Why one B.C. woman uses art and exercise to fight Parkinson's disease

Why one B.C. woman uses art and exercise to fight Parkinson's disease

Robyn Levy never anticipated she'd be diagnosed with Parkinson's disease in her 40s.

But at just 43 years old, she started to exhibit symptoms of young onset Parkinson's, including loss of balance and difficulty moving her arm. Typically, Parkinson's disease affects people after the age of 60.

"The shock was so profound," she told host Gloria Macarenko on CBC'sBC Almanac.

April is Parkinson's awareness month, and while Levy admits that living with a neurodegenerative disease is challenging at times, she says she's found a way to cope. In the ten years that she's battled Parkinson's, she's written a published book, taken up painting as a hobby, and become an avid swimmer.

In fact, living an active lifestyle like Levy's can actually reduce the symptoms of the disease.

Medical meltdown

​Parkinson's is a neurodegenerative disease that takes place when the body's cells producing dopamine — a neurotransmitter that affects emotions and movements — die. Symptoms include tremors, slowed movement and speech changes.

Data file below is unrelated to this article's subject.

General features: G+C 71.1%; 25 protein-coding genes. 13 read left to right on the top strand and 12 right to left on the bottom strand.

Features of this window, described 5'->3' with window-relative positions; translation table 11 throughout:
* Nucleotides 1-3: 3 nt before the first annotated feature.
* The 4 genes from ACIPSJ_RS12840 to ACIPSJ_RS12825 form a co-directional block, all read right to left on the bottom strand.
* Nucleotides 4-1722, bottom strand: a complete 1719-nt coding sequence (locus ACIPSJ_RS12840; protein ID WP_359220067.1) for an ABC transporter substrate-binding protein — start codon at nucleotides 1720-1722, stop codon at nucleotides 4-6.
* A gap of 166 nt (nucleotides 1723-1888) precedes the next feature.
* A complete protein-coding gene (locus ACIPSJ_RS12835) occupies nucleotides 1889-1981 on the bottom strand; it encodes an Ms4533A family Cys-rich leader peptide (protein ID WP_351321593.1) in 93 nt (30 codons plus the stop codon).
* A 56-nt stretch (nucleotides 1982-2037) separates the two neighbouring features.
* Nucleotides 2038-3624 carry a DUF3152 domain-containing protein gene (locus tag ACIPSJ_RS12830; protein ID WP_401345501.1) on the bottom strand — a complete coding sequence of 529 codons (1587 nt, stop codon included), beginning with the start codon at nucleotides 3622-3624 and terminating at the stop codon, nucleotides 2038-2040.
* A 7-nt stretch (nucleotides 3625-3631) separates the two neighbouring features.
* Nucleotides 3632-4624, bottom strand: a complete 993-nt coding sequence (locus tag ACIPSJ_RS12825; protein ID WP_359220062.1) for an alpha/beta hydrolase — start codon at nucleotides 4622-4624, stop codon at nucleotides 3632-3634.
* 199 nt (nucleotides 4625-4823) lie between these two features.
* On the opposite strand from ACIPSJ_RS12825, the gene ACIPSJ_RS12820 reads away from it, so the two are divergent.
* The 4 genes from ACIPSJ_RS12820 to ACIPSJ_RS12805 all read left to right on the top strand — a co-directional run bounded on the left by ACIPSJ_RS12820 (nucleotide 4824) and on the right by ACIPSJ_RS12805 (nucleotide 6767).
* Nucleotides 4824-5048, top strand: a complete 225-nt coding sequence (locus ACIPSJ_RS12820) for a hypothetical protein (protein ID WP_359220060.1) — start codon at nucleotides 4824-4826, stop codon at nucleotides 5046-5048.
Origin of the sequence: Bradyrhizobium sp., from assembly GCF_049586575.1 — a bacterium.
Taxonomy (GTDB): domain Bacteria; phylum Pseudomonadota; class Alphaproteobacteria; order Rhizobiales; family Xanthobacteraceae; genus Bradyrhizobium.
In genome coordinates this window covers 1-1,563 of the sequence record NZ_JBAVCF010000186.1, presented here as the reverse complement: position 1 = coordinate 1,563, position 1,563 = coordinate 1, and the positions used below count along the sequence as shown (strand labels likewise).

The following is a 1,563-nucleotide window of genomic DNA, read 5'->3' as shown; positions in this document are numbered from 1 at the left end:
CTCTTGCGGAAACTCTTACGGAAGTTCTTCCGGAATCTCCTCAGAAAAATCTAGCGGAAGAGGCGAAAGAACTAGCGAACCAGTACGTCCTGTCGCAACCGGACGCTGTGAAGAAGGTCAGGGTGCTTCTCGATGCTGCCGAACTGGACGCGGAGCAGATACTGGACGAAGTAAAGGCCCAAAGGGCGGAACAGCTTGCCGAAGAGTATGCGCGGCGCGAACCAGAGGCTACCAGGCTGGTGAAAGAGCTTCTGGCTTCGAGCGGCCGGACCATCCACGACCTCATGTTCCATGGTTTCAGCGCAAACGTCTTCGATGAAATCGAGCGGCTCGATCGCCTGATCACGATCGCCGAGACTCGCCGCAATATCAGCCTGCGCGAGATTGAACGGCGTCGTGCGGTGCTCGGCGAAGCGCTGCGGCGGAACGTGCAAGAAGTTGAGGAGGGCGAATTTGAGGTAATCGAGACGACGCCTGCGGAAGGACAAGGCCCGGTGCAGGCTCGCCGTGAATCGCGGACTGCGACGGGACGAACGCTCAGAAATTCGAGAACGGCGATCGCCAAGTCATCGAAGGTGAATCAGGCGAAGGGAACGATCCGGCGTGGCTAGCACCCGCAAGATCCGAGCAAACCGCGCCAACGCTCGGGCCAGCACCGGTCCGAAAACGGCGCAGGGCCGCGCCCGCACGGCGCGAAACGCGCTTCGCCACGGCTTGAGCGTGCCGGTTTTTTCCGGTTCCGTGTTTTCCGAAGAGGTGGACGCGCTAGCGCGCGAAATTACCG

"Parkinson's is different for everybody — no journey is the same," she said. "It affects so many things — everything from your physical body to your emotional state, stress and diet and connection with your community."

There's over 100,000 Canadians living with the incurable disease. One of them is Levy's father, who was diagnosed shortly before her.

"We have an understanding and a compassion and a level of understanding that you can't really get unless you are familiar with the disease."

Levy's battle with the disease is chronicled in her memoir Most of Me: Surviving My Medical Meltdown. The book shares her own unique glimpse of the disease that affects 10 million people worldwide, highlighting how she's managed to live with it alongside a subsequent diagnosis of breast cancer.

"What I'm trying to do in my life now is not define myself or let Parkinson's define who I am," she said. "I'm just choosing to focus on other activities and family and friends ... and learning how to impact and possibly change and hoping to reverse some of the symptoms — and that's through [meditation] and reading and exercise and painting."

Physical exercise

Maintaining an active lifestyle is a form of treatment that many doctors encourage. 

"We do know that exercise is very good for the disease, and probably slows the progress," said Dr. Martin McKeown, director of the Pacific Parkinson's Research Centre at UBC.

McKeown cautions that every case of Parkinson's is different, and that there's no consensus on what forms of exercise are most beneficial. He says exercises like Tai Chi can be good for sustaining balance, but more aerobic activity has the potential to promote brain repair.

He says some of the work at the centre focuses on determining which exercises would prove most effective.

Some research has already shown that activities like dancing and boxing are beneficial.

"The idea of rapidly punching a bag seems to be a particular useful exercise for people living with Parkinson's."

With files from CBC's BC Almanac